Kaikohe water savings keep taps flowing

Published on 04 March 2020

Kaikohe road sign.jpg

Significant water savings achieved by Kaikohe in the past two weeks have likely prevented the town’s taps from running dry.

Latest figures released by the Council show Kaikohe households and businesses reduced water consumption by an impressive 38.24 per cent between 25 February and 2 March. That topped the previous week’s 34.70 per cent reduction and is significantly more than the 25 per cent goal set by the Council for the whole district. This surpasses Okaihau, which reduced water consumption over the same period by 37.43 per cent, which is slightly less than the 44.96 per cent reduction it achieved the previous week.

Compared to normal use, consumption is down at all other water supplies with Rawene achieving a 29.12 per cent reduction, Kerikeri 15.46 per cent, Kaitaia 10.90 per cent, Kawakawa 9.51 per cent, Opononi 7.25 per cent, and Paihia 5.45 per cent.

General Manager – Infrastructure and Asset Management, Andy Finch, says the figures prove residents are getting the message and are finding ways to use less water. “Kaikohe residents should be especially proud of their result. Without the water savings they have achieved, the town would be in trouble.”

He says Kaikohe’s 38.24 per cent saving equals about 847 cubic meters of water per day. Without those savings, and at current flows in the Wairoro Stream, there would be not be enough water left to treat and the Council would be forced to start using its reservoir reserves. The Council has a maximum of two to three days’ supply of treated water stored in its Kaikohe reservoirs. “Kaikohe residents and businesses have helped us avoid tapping into those reserves and the likelihood we would then need to move to emergency water supplies installed recently by Civil Defence.”

In Kaikohe, the Council’s $300 subsidised leak repair offer is also playing a part in reducing water consumption. The offer recognises that many Kaikohe residents are renters or are on fixed incomes and cannot afford to fix basic leaks. So far, 98 leaks have been repaired, approximately half were for leaking taps and slow leaks. The remainder were multiple leaks under houses, constantly running toilets, and split underground pipes.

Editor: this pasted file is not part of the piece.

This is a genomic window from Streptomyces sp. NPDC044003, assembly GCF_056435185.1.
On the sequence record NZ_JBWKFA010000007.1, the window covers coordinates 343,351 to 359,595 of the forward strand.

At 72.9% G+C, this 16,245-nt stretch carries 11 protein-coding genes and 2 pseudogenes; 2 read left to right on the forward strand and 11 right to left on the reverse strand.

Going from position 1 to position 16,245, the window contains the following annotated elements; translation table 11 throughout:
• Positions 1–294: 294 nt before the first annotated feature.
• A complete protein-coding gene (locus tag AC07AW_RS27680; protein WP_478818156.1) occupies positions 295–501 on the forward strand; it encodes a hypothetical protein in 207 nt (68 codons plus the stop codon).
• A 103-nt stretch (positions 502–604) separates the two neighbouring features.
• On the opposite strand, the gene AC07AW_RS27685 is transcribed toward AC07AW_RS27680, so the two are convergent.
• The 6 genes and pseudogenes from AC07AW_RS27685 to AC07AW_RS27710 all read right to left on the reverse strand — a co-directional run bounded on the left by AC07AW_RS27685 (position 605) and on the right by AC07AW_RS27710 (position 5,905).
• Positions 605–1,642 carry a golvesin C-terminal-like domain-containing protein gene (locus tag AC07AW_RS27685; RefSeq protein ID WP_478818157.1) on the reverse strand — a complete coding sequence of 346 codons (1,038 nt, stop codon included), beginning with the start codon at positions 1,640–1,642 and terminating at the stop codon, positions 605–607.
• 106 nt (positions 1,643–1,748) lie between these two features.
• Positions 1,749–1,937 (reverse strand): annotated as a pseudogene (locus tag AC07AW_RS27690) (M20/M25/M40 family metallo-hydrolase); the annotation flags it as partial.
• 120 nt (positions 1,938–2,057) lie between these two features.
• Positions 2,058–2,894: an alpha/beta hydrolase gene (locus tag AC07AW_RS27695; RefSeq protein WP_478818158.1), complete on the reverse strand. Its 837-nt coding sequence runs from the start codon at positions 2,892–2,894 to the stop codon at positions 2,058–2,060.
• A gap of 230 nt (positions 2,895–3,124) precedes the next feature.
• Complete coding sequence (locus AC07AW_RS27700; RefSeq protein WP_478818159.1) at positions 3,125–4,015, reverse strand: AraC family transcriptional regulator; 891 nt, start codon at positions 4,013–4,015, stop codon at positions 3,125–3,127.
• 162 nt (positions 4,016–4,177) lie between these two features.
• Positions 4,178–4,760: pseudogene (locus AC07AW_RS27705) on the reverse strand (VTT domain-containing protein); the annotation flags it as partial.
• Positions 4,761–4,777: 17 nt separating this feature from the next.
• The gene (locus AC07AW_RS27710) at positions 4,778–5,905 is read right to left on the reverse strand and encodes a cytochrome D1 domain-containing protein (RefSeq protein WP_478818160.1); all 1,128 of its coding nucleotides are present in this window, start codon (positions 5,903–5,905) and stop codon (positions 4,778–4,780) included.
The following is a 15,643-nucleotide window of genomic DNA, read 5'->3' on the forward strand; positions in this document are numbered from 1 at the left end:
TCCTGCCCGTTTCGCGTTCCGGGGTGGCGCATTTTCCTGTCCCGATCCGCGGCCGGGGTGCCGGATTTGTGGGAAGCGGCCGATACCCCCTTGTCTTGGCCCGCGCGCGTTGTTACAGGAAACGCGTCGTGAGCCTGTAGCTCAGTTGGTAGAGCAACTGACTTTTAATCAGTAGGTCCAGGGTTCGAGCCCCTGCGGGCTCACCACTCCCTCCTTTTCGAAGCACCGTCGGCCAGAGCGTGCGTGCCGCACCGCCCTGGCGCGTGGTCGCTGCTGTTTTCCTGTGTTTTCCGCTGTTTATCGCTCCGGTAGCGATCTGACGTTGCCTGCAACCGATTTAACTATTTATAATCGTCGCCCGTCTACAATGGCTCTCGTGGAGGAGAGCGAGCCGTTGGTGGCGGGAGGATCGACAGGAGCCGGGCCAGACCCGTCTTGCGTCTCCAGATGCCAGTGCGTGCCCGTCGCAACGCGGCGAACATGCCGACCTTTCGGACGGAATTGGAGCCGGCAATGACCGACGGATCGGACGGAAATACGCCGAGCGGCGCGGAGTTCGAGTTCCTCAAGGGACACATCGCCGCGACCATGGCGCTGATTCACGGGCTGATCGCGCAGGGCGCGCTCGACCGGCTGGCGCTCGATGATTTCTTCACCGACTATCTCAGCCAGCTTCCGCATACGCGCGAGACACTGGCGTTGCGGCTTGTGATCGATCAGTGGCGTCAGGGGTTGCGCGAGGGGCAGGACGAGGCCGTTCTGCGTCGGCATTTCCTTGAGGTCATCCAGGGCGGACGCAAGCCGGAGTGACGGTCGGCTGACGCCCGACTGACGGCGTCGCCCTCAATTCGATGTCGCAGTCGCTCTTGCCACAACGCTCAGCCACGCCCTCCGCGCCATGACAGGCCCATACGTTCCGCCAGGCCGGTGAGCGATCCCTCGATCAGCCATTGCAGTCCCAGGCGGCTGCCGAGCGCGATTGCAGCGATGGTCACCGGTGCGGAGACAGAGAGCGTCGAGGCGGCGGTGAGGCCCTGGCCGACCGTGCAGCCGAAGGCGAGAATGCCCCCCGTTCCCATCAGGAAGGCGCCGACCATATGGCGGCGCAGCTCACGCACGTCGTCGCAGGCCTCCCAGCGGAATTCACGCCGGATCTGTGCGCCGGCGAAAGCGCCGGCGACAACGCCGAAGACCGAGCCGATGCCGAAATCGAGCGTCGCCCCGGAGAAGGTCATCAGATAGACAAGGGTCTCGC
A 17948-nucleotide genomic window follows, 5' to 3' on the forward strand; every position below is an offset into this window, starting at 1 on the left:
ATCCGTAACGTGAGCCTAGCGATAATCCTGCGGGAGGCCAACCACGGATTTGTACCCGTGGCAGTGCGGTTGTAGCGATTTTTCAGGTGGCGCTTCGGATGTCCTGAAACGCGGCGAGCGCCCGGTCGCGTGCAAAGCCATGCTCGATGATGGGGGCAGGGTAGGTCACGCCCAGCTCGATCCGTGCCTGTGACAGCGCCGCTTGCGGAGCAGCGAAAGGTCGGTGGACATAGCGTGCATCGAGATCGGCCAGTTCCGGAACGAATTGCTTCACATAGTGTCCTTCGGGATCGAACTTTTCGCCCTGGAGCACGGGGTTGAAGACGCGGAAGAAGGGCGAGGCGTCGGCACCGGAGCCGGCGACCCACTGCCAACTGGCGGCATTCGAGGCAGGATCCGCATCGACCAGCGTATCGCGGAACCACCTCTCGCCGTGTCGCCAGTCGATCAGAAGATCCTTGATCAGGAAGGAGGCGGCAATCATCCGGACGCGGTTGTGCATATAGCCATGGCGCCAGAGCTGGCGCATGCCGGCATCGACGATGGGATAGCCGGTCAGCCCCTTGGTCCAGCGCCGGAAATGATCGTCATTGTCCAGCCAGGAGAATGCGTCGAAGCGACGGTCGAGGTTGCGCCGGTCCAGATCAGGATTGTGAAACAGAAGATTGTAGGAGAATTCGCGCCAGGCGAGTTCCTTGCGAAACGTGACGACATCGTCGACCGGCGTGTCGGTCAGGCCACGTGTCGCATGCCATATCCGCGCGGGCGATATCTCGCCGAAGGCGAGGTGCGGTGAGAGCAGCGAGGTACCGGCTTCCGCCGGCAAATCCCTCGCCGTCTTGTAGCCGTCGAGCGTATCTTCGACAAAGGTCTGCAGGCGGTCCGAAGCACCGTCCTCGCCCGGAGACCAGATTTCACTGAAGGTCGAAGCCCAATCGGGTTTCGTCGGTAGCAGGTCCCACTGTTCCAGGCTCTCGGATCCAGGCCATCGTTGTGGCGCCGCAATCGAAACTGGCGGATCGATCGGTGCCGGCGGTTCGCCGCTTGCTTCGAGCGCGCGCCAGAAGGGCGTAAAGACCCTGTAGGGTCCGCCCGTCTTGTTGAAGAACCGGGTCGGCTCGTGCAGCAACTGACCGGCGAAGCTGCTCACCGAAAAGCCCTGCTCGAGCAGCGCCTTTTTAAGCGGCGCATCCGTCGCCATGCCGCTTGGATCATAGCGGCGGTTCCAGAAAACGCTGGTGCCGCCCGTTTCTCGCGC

District-wide the Council has repaired 241 water leaks in its own infrastructure since the beginning of the year, 40 of which were in Kaikohe. Of that district-wide total, 35 were significant water breaks, eight of which occurred in Kaikohe. “Our contractors are working hard to clear an increased number of leak reports. Many of these are due to very dry ground conditions damaging pipes,” Mr Finch says.

He hopes rain experienced across parts of Northland this week will reduce the impact of dry ground conditions on water infrastructure, but is warning residents not to become complacent about the need to conserve water. “We will need days, if not weeks, of steady rain before we can consider reducing water restrictions for any of our water supplies.”

In response to the drought, the Council has stepped up its focus on policing water restrictions. During the 14 days from Saturday 15 February to Saturday 29 February, they responded to 68 reports of water restriction breaches.

Mr Finch says these included filling swimming pools, watering gardens with hoses or sprinklers, water blasting buildings, driveways and vehicles, washing cars from a hose, and filling water tanks and portable tanks. The majority of reports were made in Kaitaia (19) and Kaikohe (26).

“Our focus in the first instance is on education. Nearly all those spoken to were unaware they were breaching water restrictions and stopped banned water use once restrictions were explained. Our experience is that the people of the Far North are aware of how serious the drought is and want to help.”

However, he says anyone who repeatedly breaches water restrictions can be fined up to $20,000 and the Council will pursue that option if necessary.

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